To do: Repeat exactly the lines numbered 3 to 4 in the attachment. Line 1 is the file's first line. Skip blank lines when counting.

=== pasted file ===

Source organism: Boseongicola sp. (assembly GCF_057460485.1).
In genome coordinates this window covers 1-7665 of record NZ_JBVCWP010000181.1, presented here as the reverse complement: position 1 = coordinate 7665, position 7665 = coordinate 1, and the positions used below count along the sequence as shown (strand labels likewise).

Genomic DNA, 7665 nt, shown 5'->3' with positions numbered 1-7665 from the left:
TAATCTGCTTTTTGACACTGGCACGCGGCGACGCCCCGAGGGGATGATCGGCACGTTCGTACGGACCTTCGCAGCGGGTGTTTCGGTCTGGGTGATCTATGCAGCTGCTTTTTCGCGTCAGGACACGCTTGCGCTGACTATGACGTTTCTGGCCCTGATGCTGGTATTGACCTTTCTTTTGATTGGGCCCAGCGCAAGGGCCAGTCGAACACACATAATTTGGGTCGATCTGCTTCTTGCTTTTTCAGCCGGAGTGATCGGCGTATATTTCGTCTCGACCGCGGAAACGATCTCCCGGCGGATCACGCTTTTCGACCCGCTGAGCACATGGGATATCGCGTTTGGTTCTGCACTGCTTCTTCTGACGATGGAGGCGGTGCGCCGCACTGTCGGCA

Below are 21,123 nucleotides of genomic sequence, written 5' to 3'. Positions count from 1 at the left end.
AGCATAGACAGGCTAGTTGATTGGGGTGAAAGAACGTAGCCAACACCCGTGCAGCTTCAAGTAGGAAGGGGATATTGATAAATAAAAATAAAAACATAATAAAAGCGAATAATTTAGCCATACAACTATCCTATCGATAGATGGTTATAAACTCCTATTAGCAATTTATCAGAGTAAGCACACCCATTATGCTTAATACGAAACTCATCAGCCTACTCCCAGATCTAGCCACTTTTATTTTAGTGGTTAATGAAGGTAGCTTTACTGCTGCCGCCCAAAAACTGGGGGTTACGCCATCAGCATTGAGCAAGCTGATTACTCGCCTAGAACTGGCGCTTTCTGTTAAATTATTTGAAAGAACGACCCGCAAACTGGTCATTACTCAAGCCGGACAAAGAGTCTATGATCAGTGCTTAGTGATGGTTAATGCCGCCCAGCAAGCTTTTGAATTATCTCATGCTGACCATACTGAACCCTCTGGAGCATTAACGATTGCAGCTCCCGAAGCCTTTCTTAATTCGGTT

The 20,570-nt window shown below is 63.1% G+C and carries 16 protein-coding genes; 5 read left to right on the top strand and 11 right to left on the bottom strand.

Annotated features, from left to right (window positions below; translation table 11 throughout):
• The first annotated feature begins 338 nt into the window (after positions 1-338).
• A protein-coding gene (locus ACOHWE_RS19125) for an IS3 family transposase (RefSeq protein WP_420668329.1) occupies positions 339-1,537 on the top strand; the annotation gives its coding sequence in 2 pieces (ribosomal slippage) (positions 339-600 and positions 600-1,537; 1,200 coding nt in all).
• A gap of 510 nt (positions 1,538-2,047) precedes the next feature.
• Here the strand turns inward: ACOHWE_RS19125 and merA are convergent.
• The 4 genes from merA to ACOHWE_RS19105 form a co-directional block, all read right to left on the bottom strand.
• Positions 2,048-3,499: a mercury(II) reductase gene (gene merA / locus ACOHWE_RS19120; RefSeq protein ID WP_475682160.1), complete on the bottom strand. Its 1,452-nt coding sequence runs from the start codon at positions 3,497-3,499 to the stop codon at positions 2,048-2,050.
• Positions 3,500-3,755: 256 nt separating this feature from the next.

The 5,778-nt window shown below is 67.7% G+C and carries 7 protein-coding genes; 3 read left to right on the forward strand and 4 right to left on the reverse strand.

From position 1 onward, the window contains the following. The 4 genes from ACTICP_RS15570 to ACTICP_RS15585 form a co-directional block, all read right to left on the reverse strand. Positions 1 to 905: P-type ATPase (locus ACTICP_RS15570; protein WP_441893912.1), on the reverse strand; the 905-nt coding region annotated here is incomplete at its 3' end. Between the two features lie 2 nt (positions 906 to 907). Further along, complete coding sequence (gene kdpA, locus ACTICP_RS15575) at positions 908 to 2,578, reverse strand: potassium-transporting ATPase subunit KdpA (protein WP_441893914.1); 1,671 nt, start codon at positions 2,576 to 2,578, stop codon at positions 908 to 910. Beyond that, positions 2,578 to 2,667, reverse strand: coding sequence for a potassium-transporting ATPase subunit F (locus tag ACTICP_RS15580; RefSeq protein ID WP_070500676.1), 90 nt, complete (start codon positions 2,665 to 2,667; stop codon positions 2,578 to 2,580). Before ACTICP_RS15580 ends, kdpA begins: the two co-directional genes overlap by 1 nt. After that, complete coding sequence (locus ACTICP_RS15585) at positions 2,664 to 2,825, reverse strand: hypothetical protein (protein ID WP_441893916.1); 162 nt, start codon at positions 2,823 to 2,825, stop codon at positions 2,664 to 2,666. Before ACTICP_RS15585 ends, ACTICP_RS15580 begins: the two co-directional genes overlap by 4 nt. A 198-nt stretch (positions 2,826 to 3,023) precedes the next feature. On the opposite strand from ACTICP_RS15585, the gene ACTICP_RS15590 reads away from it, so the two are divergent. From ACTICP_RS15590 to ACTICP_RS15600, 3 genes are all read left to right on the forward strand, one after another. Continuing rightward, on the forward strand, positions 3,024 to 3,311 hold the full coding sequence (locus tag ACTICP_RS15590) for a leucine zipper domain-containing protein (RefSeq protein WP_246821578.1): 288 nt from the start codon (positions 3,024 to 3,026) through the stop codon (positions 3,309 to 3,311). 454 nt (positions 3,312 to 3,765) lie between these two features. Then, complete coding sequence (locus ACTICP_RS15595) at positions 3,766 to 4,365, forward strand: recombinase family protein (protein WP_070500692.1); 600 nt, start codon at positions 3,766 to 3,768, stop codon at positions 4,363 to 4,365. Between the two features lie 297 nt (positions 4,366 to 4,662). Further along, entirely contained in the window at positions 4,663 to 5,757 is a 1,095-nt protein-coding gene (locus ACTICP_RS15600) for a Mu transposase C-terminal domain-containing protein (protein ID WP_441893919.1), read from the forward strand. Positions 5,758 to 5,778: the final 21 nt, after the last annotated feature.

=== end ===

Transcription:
Genomic DNA, 7665 nt, shown 5'->3' with positions numbered 1-7665 from the left:
TAATCTGCTTTTTGACACTGGCACGCGGCGACGCCCCGAGGGGATGATCGGCACGTTCGTACGGACCTTCGCAGCGGGTGTTTCGGTCTGGGTGATCTATGCAGCTGCTTTTTCGCGTCAGGACACGCTTGCGCTGACTATGACGTTTCTGGCCCTGATGCTGGTATTGACCTTTCTTTTGATTGGGCCCAGCGCAAGGGCCAGTCGAACACACATAATTTGGGTCGATCTGCTTCTTGCTTTTTCAGCCGGAGTGATCGGCGTATATTTCGTCTCGACCGCGGAAACGATCTCCCGGCGGATCACGCTTTTCGACCCGCTGAGCACATGGGATATCGCGTTTGGTTCTGCACTGCTTCTTCTGACGATGGAGGCGGTGCGCCGCACTGTCGGCA